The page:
‘If Ethiopia is the heart of coffee, Yemen is the mind.’ – Albert Zijlstra, Volcanocafé
‘While coffee was discovered in Ethiopia, it was the Arabs who developed coffee cultivation to an art.’ – Hayes’ Coffees, Illinois, USA
Between the 8th and the 12th century, wild Coffea plants had been discovered in the jungles of Ethiopia. It is believed that local nomadic mountain people were the first ones noticing the coffee’s stimulating effect.
During the 14th century Arabian traders brought wild coffee seeds from the Ethiopian Horn of Africa – across the narrow stretch of the Red Sea – to the southern part of the Arabian Peninsula – to now modern-day Yemen, which used to called ‘Happy Arabia’.
Because of its fertile land, Yemen was known in ancient times as Arabia Felix (Latin for “happy” or “fortunate” Arabia).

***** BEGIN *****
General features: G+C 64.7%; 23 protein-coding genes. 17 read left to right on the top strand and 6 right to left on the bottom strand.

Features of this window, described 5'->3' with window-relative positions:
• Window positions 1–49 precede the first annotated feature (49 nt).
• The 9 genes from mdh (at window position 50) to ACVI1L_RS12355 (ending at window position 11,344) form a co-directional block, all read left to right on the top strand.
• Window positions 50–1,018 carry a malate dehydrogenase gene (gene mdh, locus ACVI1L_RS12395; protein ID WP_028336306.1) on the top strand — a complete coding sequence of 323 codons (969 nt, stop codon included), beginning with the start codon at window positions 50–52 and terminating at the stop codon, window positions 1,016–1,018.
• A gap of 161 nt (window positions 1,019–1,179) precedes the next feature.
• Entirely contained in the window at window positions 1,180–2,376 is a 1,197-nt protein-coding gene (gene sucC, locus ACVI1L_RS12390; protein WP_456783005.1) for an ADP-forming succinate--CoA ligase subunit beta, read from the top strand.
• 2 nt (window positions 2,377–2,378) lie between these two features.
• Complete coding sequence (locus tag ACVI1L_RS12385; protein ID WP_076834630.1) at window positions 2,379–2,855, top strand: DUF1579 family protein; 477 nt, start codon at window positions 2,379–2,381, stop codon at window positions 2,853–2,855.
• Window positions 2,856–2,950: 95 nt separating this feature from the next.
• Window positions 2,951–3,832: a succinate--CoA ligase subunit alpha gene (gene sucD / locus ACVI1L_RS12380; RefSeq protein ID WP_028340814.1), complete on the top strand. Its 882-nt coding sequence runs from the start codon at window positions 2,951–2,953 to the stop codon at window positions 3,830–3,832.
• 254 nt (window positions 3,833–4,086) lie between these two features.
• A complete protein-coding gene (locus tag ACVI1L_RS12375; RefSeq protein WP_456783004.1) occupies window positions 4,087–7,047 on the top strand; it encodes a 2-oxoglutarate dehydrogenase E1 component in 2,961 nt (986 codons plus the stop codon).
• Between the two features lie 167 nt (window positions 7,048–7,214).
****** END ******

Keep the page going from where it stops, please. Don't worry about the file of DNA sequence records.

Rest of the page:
The Coffea plant was cultivated for the first time on plantations, in the volcanic soil of the Yemeni mountains. It quickly became the main crop.
It was also in Yemen, where coffee beans were roasted, boiled in water and brewed as a drink for the first time – similar to the way it’s being done nowadays.
Coffee had been used a medicine or religious aid at first. Calling it qahwa – an Arab word for wine – Arab Sufi monks were drinking coffee to stay awake during religious ceremonies throughout the night more easily. However, it was only a matter of time that this beautiful, stimulating product of nature would flourish into a widely enjoyed beverage on the Arabian Peninsula and beyond.
Last but not least, Yemen is the birthplace of the global coffee trade. From the Red Sea port of Mukha (Mocha), Arabs brought coffee to the world.
Sheikh Shabbir Ezzi, a businessman at Al Ezzi Industries describes coffee as a gift from the ancestors of the Yemenis. “You can see how important coffee was for Yemen from the emblem of the country. Inside the bird’s heart is a coffee plant.”
About Ethiopian coffee more here: